Rough Draft to Polished for Publishing

Let’s talk NaNo again. Or more to the point, that rough draft you might have hammered out. It’s time to polish the turd.

As I’ve mentioned in previous posts, I’m more of a bare bones writer. Ginormous paragraphs, overly descriptive text that lulls the reader to sleep, and self-fellatio have no place. Perhaps you’ve heard of other writers advising that your freshly minted rough draft should be put in a virtual drawer. That counsel is sound. When we work tirelessly on our manuscript, we become too familiar with each word. We miss little details or don’t see those little typos someone with fresh eyes would see. Depending on self editing and your mother’s second cousin twice removed or yorkie pup is not proper editing or proof reading partners. You need someone far removed from a personal relationship. A person that’s not afraid to slap you with a wet fish.

I belong to a writer critique group called Scribophile. It’s private and chalk full of persons I’ve never met.  They owe me nothing but a good manuscript spanking. A local critique circle would be grand but considering I write several genres, I get better feedback. In fact, one of my good writer buddies Aimee Laine wanted to expand her comfort zone and asked me for one of my horror pieces to have a once over. Not a genre she reads–like ever. Still, she gave me great feedback on how to make the story better. None of my circle of writer friends would ever think to only praise whatever I’ve written. They tear me a new one.

You suck. Don't quit your day job. Signed, Reality

You suck. Don’t quit your day job.
Signed,
Reality

I certainly don’t want to decide to dip into self publishing without the aid of decent critiquers or editing and have my story ripped apart by readers because I didn’t take the time to do it right. Unless I’m offering the newly edited piece for free to those I’ve tortured with a less than stellar edition, I do the world of publishing a disservice. It reflects poorly on me to expect people to pay for an inferior product. Readers have every right to not finish a book and write a review on what they have read. You, as the author. have the right to suck it up and not exhibit passive aggressive behavior. Being a douche and being a writer really aren’t good bedmates.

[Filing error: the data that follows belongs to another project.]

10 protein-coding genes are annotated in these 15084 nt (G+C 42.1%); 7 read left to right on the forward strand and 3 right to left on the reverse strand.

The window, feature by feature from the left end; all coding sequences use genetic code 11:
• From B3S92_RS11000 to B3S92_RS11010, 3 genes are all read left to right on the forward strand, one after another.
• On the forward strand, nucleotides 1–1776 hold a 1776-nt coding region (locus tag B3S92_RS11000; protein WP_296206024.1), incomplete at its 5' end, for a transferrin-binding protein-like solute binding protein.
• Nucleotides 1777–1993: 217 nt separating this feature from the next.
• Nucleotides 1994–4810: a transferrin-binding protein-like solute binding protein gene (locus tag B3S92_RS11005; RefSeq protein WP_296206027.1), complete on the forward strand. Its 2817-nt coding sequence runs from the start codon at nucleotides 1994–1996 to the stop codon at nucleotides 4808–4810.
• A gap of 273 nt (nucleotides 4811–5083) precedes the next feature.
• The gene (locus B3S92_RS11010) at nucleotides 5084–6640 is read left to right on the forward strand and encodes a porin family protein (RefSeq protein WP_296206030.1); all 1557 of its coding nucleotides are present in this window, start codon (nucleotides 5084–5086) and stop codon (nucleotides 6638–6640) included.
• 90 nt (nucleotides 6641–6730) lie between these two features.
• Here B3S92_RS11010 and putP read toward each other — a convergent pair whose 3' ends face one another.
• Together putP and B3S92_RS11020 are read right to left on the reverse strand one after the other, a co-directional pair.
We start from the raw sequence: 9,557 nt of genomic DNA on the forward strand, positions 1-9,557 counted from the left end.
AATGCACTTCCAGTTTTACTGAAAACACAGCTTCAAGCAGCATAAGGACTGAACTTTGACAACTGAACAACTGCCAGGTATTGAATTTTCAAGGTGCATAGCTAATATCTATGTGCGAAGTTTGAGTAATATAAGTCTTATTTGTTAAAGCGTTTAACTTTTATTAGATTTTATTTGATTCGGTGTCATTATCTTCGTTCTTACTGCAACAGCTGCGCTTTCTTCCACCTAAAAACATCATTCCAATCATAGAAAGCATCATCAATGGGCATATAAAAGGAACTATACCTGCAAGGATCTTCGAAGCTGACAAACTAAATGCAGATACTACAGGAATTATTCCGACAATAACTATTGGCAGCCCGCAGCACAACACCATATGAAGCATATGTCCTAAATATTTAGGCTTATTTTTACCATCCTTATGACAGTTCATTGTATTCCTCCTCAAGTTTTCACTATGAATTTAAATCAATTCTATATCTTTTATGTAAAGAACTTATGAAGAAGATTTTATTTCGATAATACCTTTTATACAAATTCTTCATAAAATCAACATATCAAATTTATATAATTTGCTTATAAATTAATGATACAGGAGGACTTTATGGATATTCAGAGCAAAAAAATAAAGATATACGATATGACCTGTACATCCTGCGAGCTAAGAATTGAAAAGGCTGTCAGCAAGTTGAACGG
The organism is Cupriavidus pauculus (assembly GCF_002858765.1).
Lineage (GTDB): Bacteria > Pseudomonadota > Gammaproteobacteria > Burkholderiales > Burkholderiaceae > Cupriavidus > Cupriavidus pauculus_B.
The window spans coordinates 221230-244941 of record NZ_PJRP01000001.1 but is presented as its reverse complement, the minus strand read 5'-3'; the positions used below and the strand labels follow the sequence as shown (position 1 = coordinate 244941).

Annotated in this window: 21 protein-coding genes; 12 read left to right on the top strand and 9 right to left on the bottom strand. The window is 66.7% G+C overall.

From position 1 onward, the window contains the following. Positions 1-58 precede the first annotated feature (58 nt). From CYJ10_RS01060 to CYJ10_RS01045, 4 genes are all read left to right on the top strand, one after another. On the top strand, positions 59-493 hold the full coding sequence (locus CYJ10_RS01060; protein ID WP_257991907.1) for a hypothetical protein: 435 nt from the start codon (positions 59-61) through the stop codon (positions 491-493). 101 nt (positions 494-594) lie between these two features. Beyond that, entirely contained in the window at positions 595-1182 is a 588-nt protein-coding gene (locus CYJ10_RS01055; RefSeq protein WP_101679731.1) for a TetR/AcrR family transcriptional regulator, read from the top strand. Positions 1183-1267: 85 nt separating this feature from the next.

Not once have I had a manuscript edited in such a way that my unique voice was erased out. A good critique partner will tell you about poorly constructed sentences, typos, pitiable content flow, and stale characters. They won’t rewrite the story and no one says the golden rule is you have to agree with every single suggestion. Just don’t be flippant and dismiss them all. No one’s perfect.

I’ve seen a phrase thrown about that I think needs to be set in front of a firing squad.  “Labor of love”. Sounds more like special snowflake syndrome. You can’t cuddle your story and only allow those who will worship every single letter like you’re the alphabet god. It doesn’t matter if Grandma or your bestie from high school likes it. That complete stranger out there has more honesty than they ever will.

Work on another manuscript and forget that one you just finished. Wait a week or a month before pulling it out and be hard on yourself. I might call my first pass on my novel an edit but it’s really polish number one. To be followed by more.

So are you ready to not get all butt hurt and do what needs to be done to that manuscript? To make it publisher ready? Do it and own that shit. If you’re writing for your little sister just send her a private PDF and spare the rest of us from your massive unedited turd. Don’t be the one to give an indie writer a bad name. There’s plenty of small presses out there. Test the waters. You won’t regret it.

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3 responses

  1. Good luck with your endeavour! It’s looking good.
    I’ve enjoyed many of your posts here and look forward to reading your next! 🙂
    Feel free to check out my writing about publishing: publishinginsights.org
    Sherry

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